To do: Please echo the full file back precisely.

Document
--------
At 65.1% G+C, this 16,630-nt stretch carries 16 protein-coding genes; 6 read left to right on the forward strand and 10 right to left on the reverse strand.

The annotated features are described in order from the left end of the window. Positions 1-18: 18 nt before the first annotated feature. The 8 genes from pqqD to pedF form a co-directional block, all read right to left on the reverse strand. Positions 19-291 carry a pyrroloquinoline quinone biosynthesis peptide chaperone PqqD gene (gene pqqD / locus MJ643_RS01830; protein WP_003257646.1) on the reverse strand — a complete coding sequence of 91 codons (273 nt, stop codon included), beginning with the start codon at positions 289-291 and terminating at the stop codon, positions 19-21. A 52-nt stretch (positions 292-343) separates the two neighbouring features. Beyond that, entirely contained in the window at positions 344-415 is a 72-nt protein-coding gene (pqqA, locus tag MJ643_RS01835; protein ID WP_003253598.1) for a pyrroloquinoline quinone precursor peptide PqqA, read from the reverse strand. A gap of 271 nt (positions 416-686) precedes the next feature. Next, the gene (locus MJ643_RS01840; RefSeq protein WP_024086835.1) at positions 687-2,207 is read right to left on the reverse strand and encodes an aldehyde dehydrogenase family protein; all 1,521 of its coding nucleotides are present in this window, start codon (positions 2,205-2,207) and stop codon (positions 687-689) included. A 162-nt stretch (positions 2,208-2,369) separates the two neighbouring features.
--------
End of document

At 65.1% G+C, this 16,630-nt stretch carries 16 protein-coding genes; 6 read left to right on the forward strand and 10 right to left on the reverse strand.

The annotated features are described in order from the left end of the window. Positions 1-18: 18 nt before the first annotated feature. The 8 genes from pqqD to pedF form a co-directional block, all read right to left on the reverse strand. Positions 19-291 carry a pyrroloquinoline quinone biosynthesis peptide chaperone PqqD gene (gene pqqD / locus MJ643_RS01830; protein WP_003257646.1) on the reverse strand — a complete coding sequence of 91 codons (273 nt, stop codon included), beginning with the start codon at positions 289-291 and terminating at the stop codon, positions 19-21. A 52-nt stretch (positions 292-343) separates the two neighbouring features. Beyond that, entirely contained in the window at positions 344-415 is a 72-nt protein-coding gene (pqqA, locus tag MJ643_RS01835; protein ID WP_003253598.1) for a pyrroloquinoline quinone precursor peptide PqqA, read from the reverse strand. A gap of 271 nt (positions 416-686) precedes the next feature. Next, the gene (locus MJ643_RS01840; RefSeq protein WP_024086835.1) at positions 687-2,207 is read right to left on the reverse strand and encodes an aldehyde dehydrogenase family protein; all 1,521 of its coding nucleotides are present in this window, start codon (positions 2,205-2,207) and stop codon (positions 687-689) included. A 162-nt stretch (positions 2,208-2,369) separates the two neighbouring features.